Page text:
Straight Rye Whiskey
From the Print Edition:
Richard Branson, Sept/Oct 2007
It's gratifying when anything flirts with extinction and bounds back into the limelight. Such is the case with rye whiskey. Ten years ago it was an afterthought on a remote shelf in your liquor shop and nonexistent in most bars. Today a clutch of rarified superaged expressions is the talk of well-informed whiskey mavens.
Ponder the whiskey's near demise to understand its rebirth. Rye predated Bourbon as colonial America's favorite, being the first whiskey distilled by rye-growing settlers in the East. Then Prohibition nearly killed it. During its enforced absence drinkers tried Canadian whiskey, which while containing rye is not a straight whiskey. It was, however, a smooth alternative and tastes changed. Straight rye lost so much market share that most production moved to Kentucky as a sideline to Bourbon making, which differs only in that corn, not predominates in the grain recipe.
When single-malt Scotches and specialty Bourbons created a cult of whiskey geeks, some craved a spicy middle ground between smoky Scotch and sweet Bourbon. Then came a wellspring of crafted ryes. Old Rip Van Winkle, a whiskey negotiant, created its 13-year-old Family Reserve Rye. Buffalo Trace made an 18-year-old that shares the name Sazerac with an old rye-based cocktail. Fritz Maytag, creator of Anchor Steam beer, made a whiskey purely from rye (no corn or barley). Also into this concatenation of events came artesinal bartenders who saw that many of the classic cocktails now mixed with Canadian were originally straight rye drinks, and they have revived that tradition.
That's great, right? Yes, except for the familiar whiskey conundrum: no one predicted a rye rush early enough (decades ago) to start aging it in earnest. While the above products tickle our taste, there mightn't be enough to go around. Julian Van Winkle, president of Old Rip Van Winkle, had to begin rationing his product years ago because it came from a finite number of barrels he managed to locate and, as he says, "when that's gone, it's gone." Or at least until the whiskey he makes in partnership with Buffalo Trace comes of age. In the meantime, he has placed the Family Reserve batch in stainless steel to keep it from aging further. Sazerac has experienced similar shortages.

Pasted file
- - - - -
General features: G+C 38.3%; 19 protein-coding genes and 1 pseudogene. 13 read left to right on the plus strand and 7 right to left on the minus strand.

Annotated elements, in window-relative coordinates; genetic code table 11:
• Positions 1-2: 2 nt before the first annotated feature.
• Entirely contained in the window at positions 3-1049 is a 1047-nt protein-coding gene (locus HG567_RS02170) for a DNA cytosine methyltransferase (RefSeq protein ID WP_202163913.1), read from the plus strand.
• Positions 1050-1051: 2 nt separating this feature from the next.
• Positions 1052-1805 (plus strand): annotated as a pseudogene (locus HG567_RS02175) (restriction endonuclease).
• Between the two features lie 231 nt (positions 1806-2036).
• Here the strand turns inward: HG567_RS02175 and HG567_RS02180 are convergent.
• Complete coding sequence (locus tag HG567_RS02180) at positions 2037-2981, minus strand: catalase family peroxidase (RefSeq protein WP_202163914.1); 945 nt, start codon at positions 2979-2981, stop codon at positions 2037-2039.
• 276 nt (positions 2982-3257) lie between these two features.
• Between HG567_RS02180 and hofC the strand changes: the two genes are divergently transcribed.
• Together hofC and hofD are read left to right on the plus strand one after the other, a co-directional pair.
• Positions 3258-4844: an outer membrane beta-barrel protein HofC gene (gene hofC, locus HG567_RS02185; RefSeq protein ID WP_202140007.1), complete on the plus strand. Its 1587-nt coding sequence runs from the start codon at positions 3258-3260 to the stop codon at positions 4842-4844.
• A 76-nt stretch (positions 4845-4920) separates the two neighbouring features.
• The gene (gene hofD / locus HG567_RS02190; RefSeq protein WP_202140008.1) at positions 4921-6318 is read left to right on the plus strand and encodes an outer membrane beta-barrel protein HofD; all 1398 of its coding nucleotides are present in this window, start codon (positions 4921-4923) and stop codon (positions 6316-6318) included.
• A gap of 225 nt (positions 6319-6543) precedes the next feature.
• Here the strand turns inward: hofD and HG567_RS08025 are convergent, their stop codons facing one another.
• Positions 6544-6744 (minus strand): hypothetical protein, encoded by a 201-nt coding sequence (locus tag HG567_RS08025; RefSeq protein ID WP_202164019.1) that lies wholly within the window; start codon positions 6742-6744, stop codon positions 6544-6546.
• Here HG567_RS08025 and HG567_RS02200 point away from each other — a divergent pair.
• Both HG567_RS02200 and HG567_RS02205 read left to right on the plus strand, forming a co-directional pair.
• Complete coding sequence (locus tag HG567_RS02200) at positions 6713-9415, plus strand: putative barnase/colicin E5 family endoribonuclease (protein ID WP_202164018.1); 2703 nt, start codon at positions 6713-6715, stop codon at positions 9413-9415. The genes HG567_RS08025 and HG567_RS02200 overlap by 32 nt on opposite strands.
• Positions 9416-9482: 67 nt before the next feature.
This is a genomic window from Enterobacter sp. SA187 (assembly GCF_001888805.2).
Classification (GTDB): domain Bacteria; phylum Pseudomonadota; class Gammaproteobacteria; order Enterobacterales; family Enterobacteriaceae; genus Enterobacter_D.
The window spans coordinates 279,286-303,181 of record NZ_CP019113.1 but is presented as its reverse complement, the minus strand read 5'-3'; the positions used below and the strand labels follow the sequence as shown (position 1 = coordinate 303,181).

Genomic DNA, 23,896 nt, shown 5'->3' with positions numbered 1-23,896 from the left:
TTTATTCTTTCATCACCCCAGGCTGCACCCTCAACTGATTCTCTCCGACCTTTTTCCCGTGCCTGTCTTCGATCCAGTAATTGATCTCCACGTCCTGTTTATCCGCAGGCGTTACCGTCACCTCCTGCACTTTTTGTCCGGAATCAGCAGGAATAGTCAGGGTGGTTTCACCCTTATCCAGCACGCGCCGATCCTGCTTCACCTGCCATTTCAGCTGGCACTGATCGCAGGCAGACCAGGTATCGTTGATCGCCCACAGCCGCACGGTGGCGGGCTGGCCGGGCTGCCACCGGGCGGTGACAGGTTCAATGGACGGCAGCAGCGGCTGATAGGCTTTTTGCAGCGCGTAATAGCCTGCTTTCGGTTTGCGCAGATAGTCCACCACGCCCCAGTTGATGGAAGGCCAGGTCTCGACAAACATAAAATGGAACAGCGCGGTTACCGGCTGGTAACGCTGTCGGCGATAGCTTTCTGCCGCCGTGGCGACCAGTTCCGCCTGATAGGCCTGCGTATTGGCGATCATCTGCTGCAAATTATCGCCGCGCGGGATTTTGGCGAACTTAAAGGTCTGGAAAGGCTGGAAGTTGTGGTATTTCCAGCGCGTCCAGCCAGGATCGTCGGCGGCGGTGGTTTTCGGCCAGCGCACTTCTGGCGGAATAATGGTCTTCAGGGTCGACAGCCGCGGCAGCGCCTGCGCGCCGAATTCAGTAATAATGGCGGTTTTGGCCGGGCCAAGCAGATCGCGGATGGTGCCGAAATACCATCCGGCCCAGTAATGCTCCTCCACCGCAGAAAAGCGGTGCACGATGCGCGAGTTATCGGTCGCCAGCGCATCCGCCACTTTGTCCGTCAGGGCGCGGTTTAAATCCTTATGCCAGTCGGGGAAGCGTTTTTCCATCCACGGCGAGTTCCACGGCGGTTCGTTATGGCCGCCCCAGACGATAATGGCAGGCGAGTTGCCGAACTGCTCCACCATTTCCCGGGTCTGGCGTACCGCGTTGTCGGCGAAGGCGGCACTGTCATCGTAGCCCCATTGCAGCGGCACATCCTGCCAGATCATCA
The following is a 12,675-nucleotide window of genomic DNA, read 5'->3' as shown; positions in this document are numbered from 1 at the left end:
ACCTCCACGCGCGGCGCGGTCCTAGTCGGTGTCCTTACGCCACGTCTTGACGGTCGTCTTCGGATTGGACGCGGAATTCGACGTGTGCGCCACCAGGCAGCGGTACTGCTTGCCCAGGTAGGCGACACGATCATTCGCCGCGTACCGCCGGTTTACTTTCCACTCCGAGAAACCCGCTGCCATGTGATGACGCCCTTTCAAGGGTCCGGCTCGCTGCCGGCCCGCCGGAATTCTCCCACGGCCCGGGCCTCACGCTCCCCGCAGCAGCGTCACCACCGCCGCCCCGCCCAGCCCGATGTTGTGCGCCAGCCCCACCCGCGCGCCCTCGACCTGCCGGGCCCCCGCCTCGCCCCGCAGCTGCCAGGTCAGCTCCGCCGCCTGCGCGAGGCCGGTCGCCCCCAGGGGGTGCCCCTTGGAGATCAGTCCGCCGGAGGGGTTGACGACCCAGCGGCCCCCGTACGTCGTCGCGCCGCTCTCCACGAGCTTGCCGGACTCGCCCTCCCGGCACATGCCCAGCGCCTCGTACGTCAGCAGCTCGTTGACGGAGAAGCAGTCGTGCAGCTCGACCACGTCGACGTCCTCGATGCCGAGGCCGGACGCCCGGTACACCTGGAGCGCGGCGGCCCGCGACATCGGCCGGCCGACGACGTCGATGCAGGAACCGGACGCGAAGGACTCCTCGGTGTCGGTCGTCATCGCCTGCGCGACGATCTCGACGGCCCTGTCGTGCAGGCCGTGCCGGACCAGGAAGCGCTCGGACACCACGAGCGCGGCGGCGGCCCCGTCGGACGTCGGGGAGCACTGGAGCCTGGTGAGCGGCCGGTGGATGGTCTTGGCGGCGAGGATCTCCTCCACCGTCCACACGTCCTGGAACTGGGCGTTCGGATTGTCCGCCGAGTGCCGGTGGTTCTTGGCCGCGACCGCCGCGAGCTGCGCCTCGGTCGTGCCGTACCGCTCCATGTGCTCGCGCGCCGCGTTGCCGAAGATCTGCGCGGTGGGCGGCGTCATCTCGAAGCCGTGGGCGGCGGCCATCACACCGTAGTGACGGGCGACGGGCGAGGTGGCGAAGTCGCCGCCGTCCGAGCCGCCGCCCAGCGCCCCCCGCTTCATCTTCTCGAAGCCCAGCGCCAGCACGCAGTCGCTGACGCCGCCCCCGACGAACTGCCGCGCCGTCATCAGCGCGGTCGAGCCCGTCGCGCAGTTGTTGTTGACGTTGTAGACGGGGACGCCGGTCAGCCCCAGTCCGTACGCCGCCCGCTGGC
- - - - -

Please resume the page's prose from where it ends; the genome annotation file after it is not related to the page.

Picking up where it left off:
So why in the midst of this dearth of old rye comes Old Rittenhouse, first realized two years ago as a 21-year-old and now as a 23-year-old? Serendipity, says Larry Kass of Heaven Hill. The company made the whiskey, then sold it to a distributor for use as a private-label rye, but aged it in its warehouse for the customer, who never used it. When Heaven Hill saw how old the rye had become, it bought it back. The whiskey aged admirably because it had been kept in the cool ground and second floors of its warehouse and now is a complex spice bomb. But, of course, when it's gone, it's gone.
What if you can't find these rarities? Try easier-to-come-by but still tasty ryes—such as Old Overholt, Wild Turkey, and the standard Rittenhouse and Sazerac expressions.
Photo by Bill Milne
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